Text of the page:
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Special place

Andy entered Mr. Pinster’s classroom carrying an 18x12 inch canvas. Shades of black and grey were visible on the edges, but the central subject was covered up by half a dozen pages of double-spaced text. Making his way to his seat, Andy glanced at his classmates’ work. Freja had painted a mostly-featureless child inside a golden bird-cage. Her sketchbook open, she already seemed to be thumbnailing another project featuring the same cage. The girl next to her had painted a cityscape full of smokestacks pouring smog into the air. Andy took his place beside Erin, who had painted a baby crawling toward a glowing light. He rested his head in his hand – poorly imitating the sleep his 16-year-old body expected at 7:30 in the morning.

Shortly afterward, the first period buzzer went off, and the pledge of allegiance came in through the loudspeaker. Some of the girls stood up, and Erin even said the words. Freja remained engaged with her sketchbook, and the rest with their phones. Jeff was still making his way to his seat. Otherwise motionless, Andy opened his eyes, took a deep breath, then closed them again.

After the pledge ended and Erin took her seat, there was about a minute of silence before Mr. Pinster lowered the lid of his MacBook and said “Alright. Looks like you’ve all got your thematic paintings.” He raised his head towards the students. “Does anyone want to read their Artist’s Statement.”

The silence returned. Andy opened his eyes and saw Erin glancing at his print-out.

“You don’t have to read the whole thing” Mr. Pinster added, rolling his eyes.

More silence.

“I’ve gotta call on someone if no one volunteers.”

Andy could still feel Erin’s eye’s on him. He became uncomfortably aware of how he was sitting, where he was looking, and what expression his face was in. He smiled awkwardly, which prompted Erin to say:

“Go on, Andy. You’re smart. And you wrote, like, 10 pages. It’s gonna be good.”

Andy took a deep breath and exhaled an “OK.” He took his canvas to the front of the classroom. He seated it on the whiteboard ledge for everyone to see. It was a black-and-white acrylic painting of a girl’s face fixed in an expression of horror. Her eyes were looking just away from the “camera,” and her right hand was reaching toward her temple, where there was a small, pointed, bump.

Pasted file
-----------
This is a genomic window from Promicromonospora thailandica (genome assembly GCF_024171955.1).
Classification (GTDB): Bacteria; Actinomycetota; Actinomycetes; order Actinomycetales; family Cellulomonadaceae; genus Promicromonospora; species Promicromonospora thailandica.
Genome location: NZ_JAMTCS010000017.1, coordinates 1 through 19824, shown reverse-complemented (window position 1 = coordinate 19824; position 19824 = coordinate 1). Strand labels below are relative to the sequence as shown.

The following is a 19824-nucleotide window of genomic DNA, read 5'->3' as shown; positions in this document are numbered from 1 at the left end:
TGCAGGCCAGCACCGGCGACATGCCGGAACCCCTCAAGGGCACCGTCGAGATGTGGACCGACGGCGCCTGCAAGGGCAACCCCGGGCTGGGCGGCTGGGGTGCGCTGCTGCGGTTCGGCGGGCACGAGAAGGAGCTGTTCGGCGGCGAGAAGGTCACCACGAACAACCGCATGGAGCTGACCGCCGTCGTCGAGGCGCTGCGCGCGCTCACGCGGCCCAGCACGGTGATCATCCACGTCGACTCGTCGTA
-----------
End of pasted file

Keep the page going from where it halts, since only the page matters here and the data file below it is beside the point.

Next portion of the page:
Andy took another deep breath, then looked down and began reading from his print-out.

“The title of the piece is ‘Horns.’ It discusses the involuntary nature of corporeal existence, and the way that it can contradict our personal identity and moral convictions. The subject is shown as she appears to herself in a mirror, in a state of surprise and horror at the nascent horns at her temples. These allude to depictions of the Judeo-Christian Satan, whose animalistic appearance reflects the primitive, violent, carnal nature of evil. This nature exists in humans as the id, an inescapable consequence of our embodied condition. Our encounters with this part of our psychology often contradict our self-concept, which usually holds us to be rational and good. Our reaction to the dissonance this creates is reflected in the subject’s reaction to the appearance of horns.”

Andy was never sure how to indicate that he was finished. He let the hand holding his Artist’s statement fall to his side and, for the first time, made eye contact with his classmates.

“Damn, bro, that’s deep,” said Jeff.

“I told you it’d be good,” said Erin.

“Thank you, Andy,” said Mr. Pinster. “Anyone else have a comment?”

Freja was finally looking up from her sketchbook and squinting at Andy’s painting – as if she found something suspect about his explanation – but she said nothing. So Andy returned to his seat as Mr. Pinster addressed the class:

“Now that we’ve done a thematic painting, we’re going to continue exploring themes in our artworks and Artist’s Statements. For the next project, we’re going to explore ‘medium as metaphor.’ You can do your project in any medium, but you’ll need to explain how your choice of medium supports your themes. You might want to look through the supplies closet to come up with ideas about your medium.”